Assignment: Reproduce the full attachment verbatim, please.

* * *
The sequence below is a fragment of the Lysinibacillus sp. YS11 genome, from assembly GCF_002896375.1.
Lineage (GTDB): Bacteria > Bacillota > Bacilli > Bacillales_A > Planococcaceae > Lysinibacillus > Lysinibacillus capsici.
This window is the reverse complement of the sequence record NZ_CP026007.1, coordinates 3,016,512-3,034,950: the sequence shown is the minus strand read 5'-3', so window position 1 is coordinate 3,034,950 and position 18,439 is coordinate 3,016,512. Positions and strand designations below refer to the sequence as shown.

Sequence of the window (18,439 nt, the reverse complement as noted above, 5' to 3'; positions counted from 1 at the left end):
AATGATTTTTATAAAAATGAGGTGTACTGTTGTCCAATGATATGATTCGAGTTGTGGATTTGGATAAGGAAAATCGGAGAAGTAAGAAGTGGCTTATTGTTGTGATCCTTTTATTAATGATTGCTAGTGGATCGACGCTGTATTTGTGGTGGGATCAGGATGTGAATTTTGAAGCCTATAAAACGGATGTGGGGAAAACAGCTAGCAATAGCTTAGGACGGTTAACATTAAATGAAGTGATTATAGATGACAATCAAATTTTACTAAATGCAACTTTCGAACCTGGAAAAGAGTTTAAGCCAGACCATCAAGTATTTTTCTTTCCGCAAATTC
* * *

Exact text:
The sequence below is a fragment of the Lysinibacillus sp. YS11 genome, from assembly GCF_002896375.1.
Lineage (GTDB): Bacteria > Bacillota > Bacilli > Bacillales_A > Planococcaceae > Lysinibacillus > Lysinibacillus capsici.
This window is the reverse complement of the sequence record NZ_CP026007.1, coordinates 3,016,512-3,034,950: the sequence shown is the minus strand read 5'-3', so window position 1 is coordinate 3,034,950 and position 18,439 is coordinate 3,016,512. Positions and strand designations below refer to the sequence as shown.

Sequence of the window (18,439 nt, the reverse complement as noted above, 5' to 3'; positions counted from 1 at the left end):
AATGATTTTTATAAAAATGAGGTGTACTGTTGTCCAATGATATGATTCGAGTTGTGGATTTGGATAAGGAAAATCGGAGAAGTAAGAAGTGGCTTATTGTTGTGATCCTTTTATTAATGATTGCTAGTGGATCGACGCTGTATTTGTGGTGGGATCAGGATGTGAATTTTGAAGCCTATAAAACGGATGTGGGGAAAACAGCTAGCAATAGCTTAGGACGGTTAACATTAAATGAAGTGATTATAGATGACAATCAAATTTTACTAAATGCAACTTTCGAACCTGGAAAAGAGTTTAAGCCAGACCATCAAGTATTTTTCTTTCCGCAAATTC